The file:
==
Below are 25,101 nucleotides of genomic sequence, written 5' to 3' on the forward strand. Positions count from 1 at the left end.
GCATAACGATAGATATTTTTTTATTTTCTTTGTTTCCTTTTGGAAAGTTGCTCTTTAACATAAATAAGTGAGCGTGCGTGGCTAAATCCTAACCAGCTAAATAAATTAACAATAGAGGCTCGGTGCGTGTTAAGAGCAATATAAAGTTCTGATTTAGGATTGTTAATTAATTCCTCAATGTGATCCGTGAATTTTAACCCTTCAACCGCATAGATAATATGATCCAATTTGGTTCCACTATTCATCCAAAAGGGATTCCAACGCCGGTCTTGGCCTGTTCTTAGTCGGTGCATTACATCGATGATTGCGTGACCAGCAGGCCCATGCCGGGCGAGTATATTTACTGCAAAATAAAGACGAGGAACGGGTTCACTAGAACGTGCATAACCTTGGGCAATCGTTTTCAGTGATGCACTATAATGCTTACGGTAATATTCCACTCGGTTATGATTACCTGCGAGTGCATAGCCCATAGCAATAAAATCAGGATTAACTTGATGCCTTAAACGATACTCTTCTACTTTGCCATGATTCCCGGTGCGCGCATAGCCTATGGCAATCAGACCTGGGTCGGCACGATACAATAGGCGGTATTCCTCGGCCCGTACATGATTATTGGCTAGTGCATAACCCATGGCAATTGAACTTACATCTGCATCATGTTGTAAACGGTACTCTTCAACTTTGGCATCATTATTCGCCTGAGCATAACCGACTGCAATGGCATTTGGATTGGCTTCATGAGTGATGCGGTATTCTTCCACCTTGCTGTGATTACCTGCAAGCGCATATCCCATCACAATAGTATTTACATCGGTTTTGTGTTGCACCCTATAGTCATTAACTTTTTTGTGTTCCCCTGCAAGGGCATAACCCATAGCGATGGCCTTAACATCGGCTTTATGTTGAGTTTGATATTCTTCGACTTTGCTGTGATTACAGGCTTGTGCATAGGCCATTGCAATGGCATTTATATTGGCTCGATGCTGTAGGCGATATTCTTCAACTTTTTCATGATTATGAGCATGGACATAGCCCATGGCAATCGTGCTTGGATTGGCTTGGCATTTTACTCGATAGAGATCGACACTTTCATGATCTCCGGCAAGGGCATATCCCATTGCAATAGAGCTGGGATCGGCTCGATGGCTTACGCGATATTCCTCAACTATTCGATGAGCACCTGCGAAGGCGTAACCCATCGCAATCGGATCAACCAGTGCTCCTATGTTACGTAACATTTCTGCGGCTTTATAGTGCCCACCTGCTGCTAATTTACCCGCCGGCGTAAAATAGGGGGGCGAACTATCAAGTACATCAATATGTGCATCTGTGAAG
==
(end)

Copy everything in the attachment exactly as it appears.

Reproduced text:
Below are 25,101 nucleotides of genomic sequence, written 5' to 3' on the forward strand. Positions count from 1 at the left end.
GCATAACGATAGATATTTTTTTATTTTCTTTGTTTCCTTTTGGAAAGTTGCTCTTTAACATAAATAAGTGAGCGTGCGTGGCTAAATCCTAACCAGCTAAATAAATTAACAATAGAGGCTCGGTGCGTGTTAAGAGCAATATAAAGTTCTGATTTAGGATTGTTAATTAATTCCTCAATGTGATCCGTGAATTTTAACCCTTCAACCGCATAGATAATATGATCCAATTTGGTTCCACTATTCATCCAAAAGGGATTCCAACGCCGGTCTTGGCCTGTTCTTAGTCGGTGCATTACATCGATGATTGCGTGACCAGCAGGCCCATGCCGGGCGAGTATATTTACTGCAAAATAAAGACGAGGAACGGGTTCACTAGAACGTGCATAACCTTGGGCAATCGTTTTCAGTGATGCACTATAATGCTTACGGTAATATTCCACTCGGTTATGATTACCTGCGAGTGCATAGCCCATAGCAATAAAATCAGGATTAACTTGATGCCTTAAACGATACTCTTCTACTTTGCCATGATTCCCGGTGCGCGCATAGCCTATGGCAATCAGACCTGGGTCGGCACGATACAATAGGCGGTATTCCTCGGCCCGTACATGATTATTGGCTAGTGCATAACCCATGGCAATTGAACTTACATCTGCATCATGTTGTAAACGGTACTCTTCAACTTTGGCATCATTATTCGCCTGAGCATAACCGACTGCAATGGCATTTGGATTGGCTTCATGAGTGATGCGGTATTCTTCCACCTTGCTGTGATTACCTGCAAGCGCATATCCCATCACAATAGTATTTACATCGGTTTTGTGTTGCACCCTATAGTCATTAACTTTTTTGTGTTCCCCTGCAAGGGCATAACCCATAGCGATGGCCTTAACATCGGCTTTATGTTGAGTTTGATATTCTTCGACTTTGCTGTGATTACAGGCTTGTGCATAGGCCATTGCAATGGCATTTATATTGGCTCGATGCTGTAGGCGATATTCTTCAACTTTTTCATGATTATGAGCATGGACATAGCCCATGGCAATCGTGCTTGGATTGGCTTGGCATTTTACTCGATAGAGATCGACACTTTCATGATCTCCGGCAAGGGCATATCCCATTGCAATAGAGCTGGGATCGGCTCGATGGCTTACGCGATATTCCTCAACTATTCGATGAGCACCTGCGAAGGCGTAACCCATCGCAATCGGATCAACCAGTGCTCCTATGTTACGTAACATTTCTGCGGCTTTATAGTGCCCACCTGCTGCTAATTTACCCGCCGGCGTAAAATAGGGGGGCGAACTATCAAGTACATCAATATGTGCATCTGTGAAG